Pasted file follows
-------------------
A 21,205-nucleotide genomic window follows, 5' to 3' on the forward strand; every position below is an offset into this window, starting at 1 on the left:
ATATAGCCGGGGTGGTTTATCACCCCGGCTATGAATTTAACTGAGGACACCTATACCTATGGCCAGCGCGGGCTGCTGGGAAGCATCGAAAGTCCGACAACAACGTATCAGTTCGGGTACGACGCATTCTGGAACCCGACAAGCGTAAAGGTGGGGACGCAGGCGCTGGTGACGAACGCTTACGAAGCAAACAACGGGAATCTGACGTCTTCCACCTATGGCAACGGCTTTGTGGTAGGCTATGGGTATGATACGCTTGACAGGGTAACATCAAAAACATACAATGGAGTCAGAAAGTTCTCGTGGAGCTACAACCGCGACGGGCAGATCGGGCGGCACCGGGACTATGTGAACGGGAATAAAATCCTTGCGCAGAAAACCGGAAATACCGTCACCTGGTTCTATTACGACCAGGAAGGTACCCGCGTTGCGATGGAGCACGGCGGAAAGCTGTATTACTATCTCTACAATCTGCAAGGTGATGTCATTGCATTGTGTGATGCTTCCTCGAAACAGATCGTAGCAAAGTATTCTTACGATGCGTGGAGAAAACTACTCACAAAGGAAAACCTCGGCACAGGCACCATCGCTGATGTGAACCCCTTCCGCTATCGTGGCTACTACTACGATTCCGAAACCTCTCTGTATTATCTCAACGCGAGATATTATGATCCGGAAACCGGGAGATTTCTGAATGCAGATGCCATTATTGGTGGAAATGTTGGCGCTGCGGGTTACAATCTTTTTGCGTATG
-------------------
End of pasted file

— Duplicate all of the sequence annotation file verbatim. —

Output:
A 21,205-nucleotide genomic window follows, 5' to 3' on the forward strand; every position below is an offset into this window, starting at 1 on the left:
ATATAGCCGGGGTGGTTTATCACCCCGGCTATGAATTTAACTGAGGACACCTATACCTATGGCCAGCGCGGGCTGCTGGGAAGCATCGAAAGTCCGACAACAACGTATCAGTTCGGGTACGACGCATTCTGGAACCCGACAAGCGTAAAGGTGGGGACGCAGGCGCTGGTGACGAACGCTTACGAAGCAAACAACGGGAATCTGACGTCTTCCACCTATGGCAACGGCTTTGTGGTAGGCTATGGGTATGATACGCTTGACAGGGTAACATCAAAAACATACAATGGAGTCAGAAAGTTCTCGTGGAGCTACAACCGCGACGGGCAGATCGGGCGGCACCGGGACTATGTGAACGGGAATAAAATCCTTGCGCAGAAAACCGGAAATACCGTCACCTGGTTCTATTACGACCAGGAAGGTACCCGCGTTGCGATGGAGCACGGCGGAAAGCTGTATTACTATCTCTACAATCTGCAAGGTGATGTCATTGCATTGTGTGATGCTTCCTCGAAACAGATCGTAGCAAAGTATTCTTACGATGCGTGGAGAAAACTACTCACAAAGGAAAACCTCGGCACAGGCACCATCGCTGATGTGAACCCCTTCCGCTATCGTGGCTACTACTACGATTCCGAAACCTCTCTGTATTATCTCAACGCGAGATATTATGATCCGGAAACCGGGAGATTTCTGAATGCAGATGCCATTATTGGTGGAAATGTTGGCGCTGCGGGTTACAATCTTTTTGCGTATG